The Gospel account concludes with a group of witnesses reporting to the surrounding community what had happened. Upon hearing the report, “the whole multitude of the surrounding region of the Gadarenes asked Him to depart from them for they were seized with great fear” (Luke 8:3 7). In Matthew we are told the people begged Jesus to leave.
by V. Rev. Fr. Stephen Rogers
from The Word, September 2000
On the Sunday following the Exaltation of the Cross we hear Christ say: “Whoever desires to come after Me, let him deny himself and take up his cross and follow Me. For whoever desires to save his life will lose it, but whoever loses his life for My sake and the gospel’s sake will save it.”
On the face of it, this seems a hard statement, this demand to deny ourselves and take up a cross. After all, I already have so many demands and responsibilities placed on my shoulders. I have to pay the bills, raise the kids, clean the house, go to work, go to school, please my spouse, take care of my failing health. . . how can I place a cross on my shoulders when I’m already carrying so much?
I’ll go to church, pay my assessment, pray before dinner — that’s about all I can handle. We read these words of Christ and they sound like a demand, a requirement. It sounds burdensome to carry a cross, to deny myself, to lose my life in order to find it. It almost sounds like a form of slavery, this demand to deny myself.
Just the opposite is true. Christ promised us that, “You shall know the truth and the truth shall set you free.” Christ came into the world not to bring slavery, but to bring liberation — liberation from sin and death. It is sin and death to which we are enslaved. The way of the cross is the way to freedom.
by Very Rev. Stephen Rogers
from The Word, March 2000
In the Prologue from Ochrid, that wonderful collection of the lives of the saints compiled by St. Nicholai Velimirovich, we hear a marvelous account on the thirtieth day of this month. On this day, an unnamed monk is commemorated who is described as “lazy, careless, disinclined to prayer . . .” Hardly the description we would expect of a monk commemorated by the Church!
We are told that, when this monk lay dying, he was full of joy. His fellow monks, who knew well the lackluster efforts of their brother, were confused how one so seemingly negligent could be facing death so joyfully. They asked him how this could be and he responded: “I have seen the angels, and they showed me a page with all my many sins. I said to them: The Lord said, ‘Judge not, that ye be not judged.’ I have never judged anyone and I hope in the mercy of God, that He will not judge me.”
The dying monk ended the account by telling his brothers that the angels, upon hearing that the monk had never judged anyone, immediately tore up the long list of his sins.
The story ends by telling us that all the monks marveled at this and learned from it.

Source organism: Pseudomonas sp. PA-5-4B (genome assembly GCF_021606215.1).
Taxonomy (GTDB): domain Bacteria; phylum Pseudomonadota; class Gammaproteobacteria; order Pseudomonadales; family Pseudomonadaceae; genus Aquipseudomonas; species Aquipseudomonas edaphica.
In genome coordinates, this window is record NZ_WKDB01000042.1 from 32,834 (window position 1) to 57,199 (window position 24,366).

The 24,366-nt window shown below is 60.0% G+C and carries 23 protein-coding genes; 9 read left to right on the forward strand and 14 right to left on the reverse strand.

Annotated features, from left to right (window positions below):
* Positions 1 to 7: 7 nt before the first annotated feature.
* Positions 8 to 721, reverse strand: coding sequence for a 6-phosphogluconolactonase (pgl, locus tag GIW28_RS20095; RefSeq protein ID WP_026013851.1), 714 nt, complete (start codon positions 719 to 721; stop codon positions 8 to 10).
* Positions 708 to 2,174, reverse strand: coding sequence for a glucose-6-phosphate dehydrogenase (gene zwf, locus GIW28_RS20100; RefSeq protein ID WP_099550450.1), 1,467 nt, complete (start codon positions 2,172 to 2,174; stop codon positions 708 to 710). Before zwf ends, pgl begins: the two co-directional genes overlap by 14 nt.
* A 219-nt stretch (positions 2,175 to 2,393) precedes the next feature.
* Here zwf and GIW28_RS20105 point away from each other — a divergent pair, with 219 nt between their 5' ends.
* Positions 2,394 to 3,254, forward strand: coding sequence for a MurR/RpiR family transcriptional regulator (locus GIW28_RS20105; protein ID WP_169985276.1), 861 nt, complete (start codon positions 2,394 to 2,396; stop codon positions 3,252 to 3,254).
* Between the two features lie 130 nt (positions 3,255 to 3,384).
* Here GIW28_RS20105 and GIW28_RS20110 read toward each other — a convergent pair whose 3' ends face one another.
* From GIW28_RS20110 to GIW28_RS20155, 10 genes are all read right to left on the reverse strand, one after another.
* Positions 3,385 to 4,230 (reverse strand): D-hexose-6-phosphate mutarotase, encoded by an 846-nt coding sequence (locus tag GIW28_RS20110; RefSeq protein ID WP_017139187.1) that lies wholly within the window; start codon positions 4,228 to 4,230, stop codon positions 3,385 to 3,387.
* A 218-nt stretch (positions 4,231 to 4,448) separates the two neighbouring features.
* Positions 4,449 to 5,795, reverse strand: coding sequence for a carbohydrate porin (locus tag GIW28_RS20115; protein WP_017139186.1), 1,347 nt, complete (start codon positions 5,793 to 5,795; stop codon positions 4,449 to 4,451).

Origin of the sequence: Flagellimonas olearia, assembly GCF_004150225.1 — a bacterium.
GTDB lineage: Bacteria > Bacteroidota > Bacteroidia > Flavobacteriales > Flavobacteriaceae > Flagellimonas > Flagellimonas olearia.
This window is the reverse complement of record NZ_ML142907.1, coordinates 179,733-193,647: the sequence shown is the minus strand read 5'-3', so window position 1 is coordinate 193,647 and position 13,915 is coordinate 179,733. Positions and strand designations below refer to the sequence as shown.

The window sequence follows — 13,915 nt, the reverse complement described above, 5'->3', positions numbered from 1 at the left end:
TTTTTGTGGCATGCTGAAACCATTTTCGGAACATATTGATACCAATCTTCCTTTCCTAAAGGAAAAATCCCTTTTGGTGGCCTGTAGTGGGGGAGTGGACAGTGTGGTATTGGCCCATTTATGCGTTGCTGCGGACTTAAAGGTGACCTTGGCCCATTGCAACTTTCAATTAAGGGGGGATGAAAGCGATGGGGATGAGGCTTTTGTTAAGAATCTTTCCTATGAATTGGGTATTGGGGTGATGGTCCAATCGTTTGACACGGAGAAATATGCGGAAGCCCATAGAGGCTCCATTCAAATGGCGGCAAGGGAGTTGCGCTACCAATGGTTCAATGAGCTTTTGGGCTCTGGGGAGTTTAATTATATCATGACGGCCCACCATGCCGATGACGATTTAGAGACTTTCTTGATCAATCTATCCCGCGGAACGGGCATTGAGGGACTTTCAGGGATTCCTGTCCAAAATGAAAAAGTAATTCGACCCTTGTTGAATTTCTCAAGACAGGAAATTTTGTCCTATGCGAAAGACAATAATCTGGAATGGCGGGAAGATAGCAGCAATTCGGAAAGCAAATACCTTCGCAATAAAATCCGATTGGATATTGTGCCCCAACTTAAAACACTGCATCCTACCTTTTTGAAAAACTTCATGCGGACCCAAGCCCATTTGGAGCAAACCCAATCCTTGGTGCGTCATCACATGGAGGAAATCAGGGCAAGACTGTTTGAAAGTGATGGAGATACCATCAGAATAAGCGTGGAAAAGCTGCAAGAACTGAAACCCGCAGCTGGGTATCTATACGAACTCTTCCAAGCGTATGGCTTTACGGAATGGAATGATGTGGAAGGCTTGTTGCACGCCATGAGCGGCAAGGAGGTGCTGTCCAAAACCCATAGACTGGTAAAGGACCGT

There is probably nothing to which our Lord attached a greater warning than judging our brother.
“Judge not, that you be not judged. For with what judgment you judge, you will be judged and with the same measure you use, it will be measured back to you” (Matthew 7:1-2).
by Very Rev. Stephen Rogers
from The Word, January 2001
As the month of January draws to a close, the Church calls us on the 30th to celebrate the Feast of the Three Holy Hierarchs: St. Basil the Great, St. Gregory the Theologian and St. John Chrysostom.
In celebrating these three great teachers of the Church, the Church in its hymnody refers to them as “harps of the Spirit,” “rays of light,” “scented flowers of Paradise,” “instruments of grace.” The Gospel read at Divine Liturgy is that of the Good Shepherd (John 10:9-16). This gospel, always appointed to be read on feast days of canonized bishops, speaks to us of the God-given role of the episcopacy to watch over our souls.
In these three great shepherds of the Church, we see both a commonality and differences that can enlighten us in how we lead our lives as Christians. Honored as supreme representatives of both the Church’s doctrinal and pastoral ministries, these men give us true examples of what it means to be Orthodox.
St. Basil the Great (330-379), though known throughout Orthodoxy because of the Divine Liturgy that bears his name, was perhaps first and foremost a man of charity and compassion. Known as a protector of the weak and defender of the poor, St. Basil built hospitals, organized charities, cared for orphans and widows and emphasized acts of mercy on the part of all Christians.
A great defender of the faith in powerful writings and homilies, and known as an organizer and reformer of monasteries, St. Basil more than anything else burned with a heart of compassion, living out the words of Christ, “Inasmuch as you do it unto one of these little ones, you do it unto me.”